A group of lawyers is criticising the president and council of the Auckland District Law Society (ADLS) for going back on their word about the sale of the iconic Chancery Chambers building.
“The council and president are now reneging on a firm commitment given in June/July this year,” barrister Chris Eggleston said in a statement on behalf of the group.
ADLS members voted in July against a council resolution to gain permission to explore the sale of the ADLS headquarters, which the council was advocating. Eggleston said that the commitment not to sell the building was made three times in writing within a “frequently asked questions” sheet released to the society’s members. “If members do not endorse the proposal the building will not be sold by this council,” the sheet said, according to the group.
Just months after the vote, Joanna Pidgeon, president of the ADLS, has signed a $14.9m deal for the building, the New Zealand Herald reported. ADLS has also received “two unsolicited and unconditional offers,” worth $15.25m and $15.5m, the publication said.
The society has called for a second voting period lasting until 10 December for the first offer. If enough members agree, the sale becomes unconditional after two days. The other offers have not been entertained “because of contractual obligations” the ADLS has with the present buyer, Pidgeon said.
“While we do not agree with a new, hastily-arranged second postal vote on the sale of Chancery Chambers and believe its legality can be challenged, we would urge all members to strongly vote against the sale,” Eggleston said. “A council election would be a more appropriate time for members to debate the issue fully and elect a council that reflects the members’ vision for ADLS.”
In addition to the Eggleston, who has his offices within Chancery Chambers, the group opposing the sale includes barrister Helen White, who is another Chancery Chambers tenant. Gary Gotlieb, the well-known criminal defence lawyer and past president of the ADLS, is also a part of the group.
“I had thought that if the vote was in favour, there would at least be a commercially sound process. I couldn’t believe the president had done this,” White said.
The group is opposing the sale of Chancery Chambers, a 1924 heritage building bought and renovated by the society in 1989, and the second vote, because of three principles.
They said that the vote conducted in July was on the basis that the council promised in writing that it would not sell the building during their tenure if ADLS members voted against the plan.
The council also claims that the sale is urgent because the building is no longer fit for purpose. However, it has not yet fully investigated the current state of the building but has already entered into an agreement to sell the building, based principally on information that the prospective purchaser has provided, the group said.
“The council has no idea whether the current seismic safety rating of 37% is accurate or not, because it has not undertaken full and proper seismic investigations into its own building,” Eggleston said.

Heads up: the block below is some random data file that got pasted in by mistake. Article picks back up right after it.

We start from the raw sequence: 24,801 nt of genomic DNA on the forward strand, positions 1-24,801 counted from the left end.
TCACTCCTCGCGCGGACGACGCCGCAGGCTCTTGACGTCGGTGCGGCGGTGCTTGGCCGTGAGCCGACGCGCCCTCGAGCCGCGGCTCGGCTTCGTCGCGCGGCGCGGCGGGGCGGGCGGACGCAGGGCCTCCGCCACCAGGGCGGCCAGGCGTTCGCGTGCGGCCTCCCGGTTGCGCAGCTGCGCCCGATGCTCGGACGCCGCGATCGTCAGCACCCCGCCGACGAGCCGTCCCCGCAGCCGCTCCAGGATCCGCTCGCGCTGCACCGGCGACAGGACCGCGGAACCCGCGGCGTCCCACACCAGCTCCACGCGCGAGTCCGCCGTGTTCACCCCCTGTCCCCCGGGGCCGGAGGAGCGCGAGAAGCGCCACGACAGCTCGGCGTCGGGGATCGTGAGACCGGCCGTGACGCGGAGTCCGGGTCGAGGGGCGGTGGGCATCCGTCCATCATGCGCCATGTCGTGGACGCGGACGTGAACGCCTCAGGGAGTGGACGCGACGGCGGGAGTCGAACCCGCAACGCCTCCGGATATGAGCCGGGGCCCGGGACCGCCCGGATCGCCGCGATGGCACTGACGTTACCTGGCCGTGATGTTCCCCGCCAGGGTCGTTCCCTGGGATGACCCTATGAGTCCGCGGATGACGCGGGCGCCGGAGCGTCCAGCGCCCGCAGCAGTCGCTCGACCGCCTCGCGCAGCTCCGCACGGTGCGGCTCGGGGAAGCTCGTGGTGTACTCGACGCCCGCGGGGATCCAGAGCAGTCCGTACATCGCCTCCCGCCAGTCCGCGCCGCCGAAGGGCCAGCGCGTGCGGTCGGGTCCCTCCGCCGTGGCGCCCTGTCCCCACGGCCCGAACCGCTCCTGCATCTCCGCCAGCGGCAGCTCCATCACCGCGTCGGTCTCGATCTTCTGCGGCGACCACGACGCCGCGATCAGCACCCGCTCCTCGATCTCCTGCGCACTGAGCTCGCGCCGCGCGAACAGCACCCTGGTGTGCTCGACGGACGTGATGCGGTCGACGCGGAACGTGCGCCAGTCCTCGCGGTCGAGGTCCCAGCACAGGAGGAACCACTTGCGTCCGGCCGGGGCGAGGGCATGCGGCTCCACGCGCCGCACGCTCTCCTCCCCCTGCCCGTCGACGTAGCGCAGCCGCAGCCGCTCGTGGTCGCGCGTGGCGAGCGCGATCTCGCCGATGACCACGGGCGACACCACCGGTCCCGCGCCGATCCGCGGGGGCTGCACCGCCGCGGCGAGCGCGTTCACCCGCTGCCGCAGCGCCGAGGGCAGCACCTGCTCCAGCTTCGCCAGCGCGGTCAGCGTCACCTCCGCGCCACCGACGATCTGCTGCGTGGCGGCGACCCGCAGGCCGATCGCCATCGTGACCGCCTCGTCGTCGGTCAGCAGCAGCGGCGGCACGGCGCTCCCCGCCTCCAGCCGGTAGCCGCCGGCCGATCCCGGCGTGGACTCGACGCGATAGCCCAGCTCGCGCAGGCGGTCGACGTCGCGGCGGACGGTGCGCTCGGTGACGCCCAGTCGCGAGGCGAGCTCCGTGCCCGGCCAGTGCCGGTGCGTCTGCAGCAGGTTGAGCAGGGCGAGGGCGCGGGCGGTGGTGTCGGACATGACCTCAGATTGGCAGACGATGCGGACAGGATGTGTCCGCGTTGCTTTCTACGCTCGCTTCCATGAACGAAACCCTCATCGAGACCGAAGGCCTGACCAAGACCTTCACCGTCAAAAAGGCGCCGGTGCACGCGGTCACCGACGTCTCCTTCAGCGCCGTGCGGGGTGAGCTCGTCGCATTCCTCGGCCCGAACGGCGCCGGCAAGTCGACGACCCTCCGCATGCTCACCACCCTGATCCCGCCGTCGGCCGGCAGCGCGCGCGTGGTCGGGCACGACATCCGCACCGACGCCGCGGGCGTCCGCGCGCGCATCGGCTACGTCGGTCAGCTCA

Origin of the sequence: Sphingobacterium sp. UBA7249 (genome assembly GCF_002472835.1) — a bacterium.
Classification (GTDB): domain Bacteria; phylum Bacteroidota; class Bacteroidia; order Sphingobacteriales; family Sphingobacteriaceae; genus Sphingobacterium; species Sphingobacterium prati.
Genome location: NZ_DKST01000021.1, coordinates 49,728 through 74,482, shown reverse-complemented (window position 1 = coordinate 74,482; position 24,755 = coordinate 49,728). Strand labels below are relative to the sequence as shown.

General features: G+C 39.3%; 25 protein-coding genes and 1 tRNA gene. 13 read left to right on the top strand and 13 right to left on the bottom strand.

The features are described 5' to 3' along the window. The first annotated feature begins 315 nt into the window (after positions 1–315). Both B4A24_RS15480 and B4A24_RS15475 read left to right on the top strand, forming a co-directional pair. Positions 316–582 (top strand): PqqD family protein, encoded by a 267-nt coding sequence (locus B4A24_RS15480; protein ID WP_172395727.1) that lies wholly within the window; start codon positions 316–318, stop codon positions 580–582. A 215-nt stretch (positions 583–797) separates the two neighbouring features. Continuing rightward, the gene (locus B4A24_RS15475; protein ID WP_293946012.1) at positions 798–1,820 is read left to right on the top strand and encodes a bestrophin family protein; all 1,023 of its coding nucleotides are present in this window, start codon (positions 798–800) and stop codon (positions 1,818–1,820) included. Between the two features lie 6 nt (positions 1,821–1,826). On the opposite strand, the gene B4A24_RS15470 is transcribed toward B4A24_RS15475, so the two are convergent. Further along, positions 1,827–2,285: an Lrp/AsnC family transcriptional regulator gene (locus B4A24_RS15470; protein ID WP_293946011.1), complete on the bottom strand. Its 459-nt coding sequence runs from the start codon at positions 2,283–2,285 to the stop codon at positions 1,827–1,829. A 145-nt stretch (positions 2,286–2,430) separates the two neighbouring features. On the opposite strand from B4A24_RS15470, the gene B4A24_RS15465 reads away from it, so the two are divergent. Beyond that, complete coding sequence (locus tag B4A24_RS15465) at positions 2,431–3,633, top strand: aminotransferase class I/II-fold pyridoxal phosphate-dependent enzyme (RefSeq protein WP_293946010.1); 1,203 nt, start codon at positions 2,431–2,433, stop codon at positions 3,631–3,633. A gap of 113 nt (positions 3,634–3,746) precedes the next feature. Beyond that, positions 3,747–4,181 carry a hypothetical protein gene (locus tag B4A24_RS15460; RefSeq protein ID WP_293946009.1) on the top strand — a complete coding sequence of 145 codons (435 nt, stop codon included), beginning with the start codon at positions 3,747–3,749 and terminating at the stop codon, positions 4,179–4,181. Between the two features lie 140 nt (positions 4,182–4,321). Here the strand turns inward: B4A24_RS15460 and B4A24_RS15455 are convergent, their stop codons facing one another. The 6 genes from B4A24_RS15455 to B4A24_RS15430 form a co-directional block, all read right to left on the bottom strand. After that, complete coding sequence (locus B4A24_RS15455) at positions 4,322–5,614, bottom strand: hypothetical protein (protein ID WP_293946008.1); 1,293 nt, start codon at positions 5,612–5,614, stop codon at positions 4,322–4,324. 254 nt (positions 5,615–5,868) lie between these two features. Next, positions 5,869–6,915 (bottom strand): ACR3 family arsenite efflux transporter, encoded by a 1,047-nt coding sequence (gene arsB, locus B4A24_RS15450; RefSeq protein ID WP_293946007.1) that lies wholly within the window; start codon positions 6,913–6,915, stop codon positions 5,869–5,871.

He said that previous ADLS councils had the prudence to establish a $3m fund for remedial works.
“The council does not know whether any remedial works are required, or, if they are, what those works might cost, because once again the council has made a conscious decision to not fully investigate this. Instead, the council has already entered into an agreement to sell the building to an undisclosed purchaser, based upon a seismic evaluation that the purchaser has itself obtained. The council is yet to explain why it permitted an unsolicited purchaser to undertake seismic investigations into the building, when it was not willing to undertake these investigations itself,” he said.
The council is also proposing to use proceeds of the sale to acquire another building worth $10m to $12m in the Auckland CBD.
“This building will be solely occupied by ADLS without any paying tenants. ADLS will accordingly be solely responsible for all outgoings associated with the new building. ADLS intends to swap occupying one floor of its current iconic eight storey building, which is expected to return $600,000 after OPEX this year, to being solely responsible for all outgoings and expenses on a new $10m to $12m building,” the group said.
The group also said that the council has no idea of the current market value of the building, since it has not taken active steps to market the building, instead solely relying on unsolicited bids for the building.
“About 13 years ago I was president of ADLS for two terms. I had been on the executive for about six years prior to that. What seems to be being ignored is the history of ADLS owning the building. This was done for the benefit of the members to give us financial security.” Gotlieb said. “I cannot see any benefit of selling the building; it is ‘the jewel in the Crown.’ I would like to see what financial investigation has been done to take such a drastic approach without open debate.”
“Whether it is viewed from the standpoint that promises are made to be kept, or from legitimate concerns as to the council’s commercial decision-making without having the full information required, the only sensible option is for members to vote against the council’s current proposal,” Eggleston said.